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Video Games That Will Suck and Why: Skyrim
What Was Revolutionary Has Become Retarding to the Artistry of Games
I am old enough to remember the shock and amazement that came with experiencing the HUUUUUUGE early titles in the Elder Scrolls series. I recall riding horses (and looking up to see how the entire horse looks up with me) and journeying to an endless series of villages and taverns and quests. I remember, with glee, the freedom of Morrowind, where I could just wander around murdering people and pillaging villages whenever I got bored on the mindless, endless slog of the main quest line.
But, that's the past. That style of gaming is quickly running up against the new reality of technology. In the past, size was the best way to make a game feel open and inviting, because the graphics stank, the controls where clumsy, and it was more important to simulate life and violence than to create original game experiences. Games, then, could brag about how each person has a house, a schedule, and friends. Games could brag that their world was endlessly open, allowing players the freedom to wander away from the main quest narrative at-will.
However, the open world style of games is the past. Even really, really fun open world games with middling-good narratives like Assassin's Creed stumble against the edge of their created landscape. It's just that there's only so many "things" one can do. The people in the world only do a certain number of things. The size is an illusion of a level-designer's wet dream, where bigger is better, and more is better. Unfortunately, the new paradigms in games is not in the "bigger is automatically better" arena, but in the carefully-scripted, perfectly executed levels and goals that align with a well-crafted narrative experience. Portal and Portal 2 are the future of game design, and where quality happens. The Uncharted series is equally controlled and scripted. By allowing player freedom, the game designers can only be as complex as budgets and Physics Engines permit in such a huge space. By contrast, containing the player into narrower levels, and into more scripted interactions leads to the surprises that come from a perfectly-executed game.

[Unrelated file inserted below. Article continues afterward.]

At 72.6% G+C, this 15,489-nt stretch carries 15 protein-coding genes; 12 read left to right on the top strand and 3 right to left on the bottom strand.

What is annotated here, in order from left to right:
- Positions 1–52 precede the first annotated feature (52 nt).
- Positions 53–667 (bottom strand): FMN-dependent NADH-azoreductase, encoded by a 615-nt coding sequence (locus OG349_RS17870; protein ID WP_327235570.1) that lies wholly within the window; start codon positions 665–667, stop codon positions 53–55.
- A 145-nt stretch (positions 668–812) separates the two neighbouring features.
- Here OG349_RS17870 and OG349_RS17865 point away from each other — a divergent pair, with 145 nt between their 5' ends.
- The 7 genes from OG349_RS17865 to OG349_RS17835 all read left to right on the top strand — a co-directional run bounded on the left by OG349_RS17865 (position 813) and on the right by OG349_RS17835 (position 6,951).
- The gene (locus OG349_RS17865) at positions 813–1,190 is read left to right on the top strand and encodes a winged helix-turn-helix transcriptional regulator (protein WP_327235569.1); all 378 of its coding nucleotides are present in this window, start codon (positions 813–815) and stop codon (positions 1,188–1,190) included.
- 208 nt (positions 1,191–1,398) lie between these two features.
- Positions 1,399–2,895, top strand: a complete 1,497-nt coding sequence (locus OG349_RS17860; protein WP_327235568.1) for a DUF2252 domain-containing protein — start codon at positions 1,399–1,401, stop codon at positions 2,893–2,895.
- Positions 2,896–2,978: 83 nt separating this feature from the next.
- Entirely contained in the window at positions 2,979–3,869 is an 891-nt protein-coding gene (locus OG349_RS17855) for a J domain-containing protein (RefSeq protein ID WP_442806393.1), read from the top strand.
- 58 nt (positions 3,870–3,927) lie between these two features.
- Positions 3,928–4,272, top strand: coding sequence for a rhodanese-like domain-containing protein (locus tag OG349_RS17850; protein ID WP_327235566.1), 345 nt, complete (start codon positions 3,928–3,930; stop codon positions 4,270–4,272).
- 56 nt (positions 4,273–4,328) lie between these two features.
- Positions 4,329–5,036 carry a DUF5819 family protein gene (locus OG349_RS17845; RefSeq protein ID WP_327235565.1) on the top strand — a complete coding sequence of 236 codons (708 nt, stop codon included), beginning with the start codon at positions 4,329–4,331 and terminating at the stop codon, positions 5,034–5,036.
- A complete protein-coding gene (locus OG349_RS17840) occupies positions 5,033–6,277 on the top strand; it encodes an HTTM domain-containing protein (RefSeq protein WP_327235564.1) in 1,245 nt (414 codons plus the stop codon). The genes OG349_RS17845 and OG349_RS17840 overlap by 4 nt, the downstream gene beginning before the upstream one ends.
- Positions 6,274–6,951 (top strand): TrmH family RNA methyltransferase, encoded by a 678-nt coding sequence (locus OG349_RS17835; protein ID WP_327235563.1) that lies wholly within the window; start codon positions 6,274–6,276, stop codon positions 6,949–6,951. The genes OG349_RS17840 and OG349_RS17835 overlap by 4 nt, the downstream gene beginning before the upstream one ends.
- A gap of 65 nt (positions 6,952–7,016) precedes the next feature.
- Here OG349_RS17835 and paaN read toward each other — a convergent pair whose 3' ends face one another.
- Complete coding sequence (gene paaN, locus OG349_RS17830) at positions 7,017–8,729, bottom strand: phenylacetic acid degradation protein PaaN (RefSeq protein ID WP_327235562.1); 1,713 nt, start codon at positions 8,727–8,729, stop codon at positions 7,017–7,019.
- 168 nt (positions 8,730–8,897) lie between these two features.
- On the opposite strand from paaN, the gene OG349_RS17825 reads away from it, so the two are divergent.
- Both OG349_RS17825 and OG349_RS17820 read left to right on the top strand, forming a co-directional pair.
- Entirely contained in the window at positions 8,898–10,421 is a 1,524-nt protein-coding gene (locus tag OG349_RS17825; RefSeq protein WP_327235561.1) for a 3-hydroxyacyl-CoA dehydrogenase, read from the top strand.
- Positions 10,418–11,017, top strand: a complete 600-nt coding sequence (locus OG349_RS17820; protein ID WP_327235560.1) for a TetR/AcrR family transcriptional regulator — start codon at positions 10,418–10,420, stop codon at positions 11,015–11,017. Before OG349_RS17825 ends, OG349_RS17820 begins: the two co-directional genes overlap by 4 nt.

Size and freedom are illusions, at best. The HUUUUUGE levels in Morrowind and Oblivion did seem to be iterations of regions more than carefully-executed levels. The enemies were the same in each region, with predictable AI tactics. Instead of a diverse range of experiences, the player is treated to a large number of similar interactions, using the tired tropes of FPS-gaming built for a melee world. There are only so many ways to interact with the limited palette of controls on an average controller. By expanding the size of the game, the creativity and originality mapped to each button decreases as game design budgets seek to merely meet the design specs, not to innovate on top of them.
What was once a revolution in size and level graphics and occlusion shaders has now become a retarding urge backwards, away from innovative design, towards what was once surprising and is now no longer even interesting. At the end of the day, it is really, really annoying to spend so much of my gaming "time" running across a huge level to get to the various points of interest that the game tells me will lead to an interesting and memorable experience. How much of your time spent playing Portal involves merely traversing? Not much. Within moments of stepping off of the elevator, the player is engaged in active gameplay: solving the puzzles and exploring the many traps and easter eggs of the immersive narrative experience.
For this reason, I predict that Skyrim will suck. Size is overrated. What I want, and what gamers want, isn't BIIIIG HUUUUUUGE levels, but memorable, rich game worlds that turn every moment of game time to game play, instead of just running over a large map towards a blinking marker on the mini-map.